I have always thought of myself as a writer, one who would get serious about writing at some moment in the future. If reading is part of the training for becoming an effective writer , then I have been in training all my life. One cannot learn to write effectively without noting how and why … Continue reading A renewed commitment to writing well
My mother was 10 when her family moved from south-east Manitoba to south-west Saskatchewan. Whenever she talked about that move she would say "The thing I missed was seeing the tees and the Indians." It wasn’t until I reached adulthood that I asked the obvious question: "Mon, I get the part about the trees, but what's … Continue reading The power of little things
I made it through high school without ever encountering the subjunctive mood. Then I decided to learn French. I fought my way through the bewildering thicket of conjugations of regular and irregular verbs, then I was introduced to the subjunctive mood. My head hurt for weeks. I didn't seem to have any reference point in … Continue reading In the mood for a little subjunctive?
This was first published four years ago. In 1926 Stephen Leacock tried to describe the average Canadian man of his day. Eighty-nine years have passed and Mister Average Canadian of that day is long dead and buried. Therefore, I will take it upon myself to describe his modern counterpart, according to census statistics. In 2015 … Continue reading Mr. Average Canadian
In 1797 a child, estimated to be 9 or 10 years old, was seen living in the wild in the region of Aveyron. He evaded capture until 1800. All attempts to discover who he was or where he came from were fruitless. He was taken to Paris to be examined. The leading minds were excited … Continue reading An abandoned child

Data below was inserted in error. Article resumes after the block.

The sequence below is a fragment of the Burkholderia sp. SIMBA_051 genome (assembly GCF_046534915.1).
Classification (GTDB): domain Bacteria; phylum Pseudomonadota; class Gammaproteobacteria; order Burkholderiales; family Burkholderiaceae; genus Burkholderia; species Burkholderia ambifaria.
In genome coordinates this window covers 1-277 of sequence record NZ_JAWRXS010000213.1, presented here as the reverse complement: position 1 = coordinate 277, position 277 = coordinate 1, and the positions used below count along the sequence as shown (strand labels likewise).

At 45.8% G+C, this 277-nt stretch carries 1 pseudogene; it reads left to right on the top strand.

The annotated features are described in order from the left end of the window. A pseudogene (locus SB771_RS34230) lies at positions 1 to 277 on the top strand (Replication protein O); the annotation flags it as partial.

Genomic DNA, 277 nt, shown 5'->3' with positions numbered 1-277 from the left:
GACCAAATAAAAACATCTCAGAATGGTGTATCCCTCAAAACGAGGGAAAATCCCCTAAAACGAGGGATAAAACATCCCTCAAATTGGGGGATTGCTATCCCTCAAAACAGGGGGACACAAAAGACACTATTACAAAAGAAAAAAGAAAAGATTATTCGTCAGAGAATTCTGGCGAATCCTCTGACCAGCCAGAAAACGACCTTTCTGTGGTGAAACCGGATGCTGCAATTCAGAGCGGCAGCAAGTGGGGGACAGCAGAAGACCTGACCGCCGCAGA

It was in a little church near St Marys, Ontario, that my wife and I were baptized and became members of the Church of God in Christ, Mennonite. After the service, the minister who had baptized us advised us to “Just be yourselves.” That was a very kind and generous welcome, but I didn’t know … Continue reading Who am I?
Yesterday's word from Mot du Jour, a French word of the day app, was adulescent. It is one letter short of adult, one vowel different from adolescent and describes a young adult who behaves like a teenager. Another word used in the description was quincados, which means people in their fifties who try to appear … Continue reading The genius of French
The Dene (pronounced Denay) people speak a language which has 39 consonants and 116 vowel sounds. That is a total of 155 phonemes. For the sake of comparison, English and French run from 40-45 phonemes (total consonant and vowel sounds). These people are indigenous to the northern regions of the four western provinces of Canada, … Continue reading Migrations
For if the trumpet give an uncertain sound, who shall prepare himself to the battle? So likewise ye, except ye utter by the tongue words easy to be understood, how shall it be known what is spoken? for ye shall speak into the air. (1 Corinthians 14:8-9) The issue in question when Paul wrote those … Continue reading Is the trumpet giving an uncertain sound?
“Once you know something, it’s hard to imagine not knowing it.” The title for this post, and the quotation above, are taken from the book Made to Stick, © 2007, 2008 by Chip and Dan Heath, published by Random House. The curse of knowledge is a stumbling block for every Christian who attempts to speak … Continue reading The curse of knowledge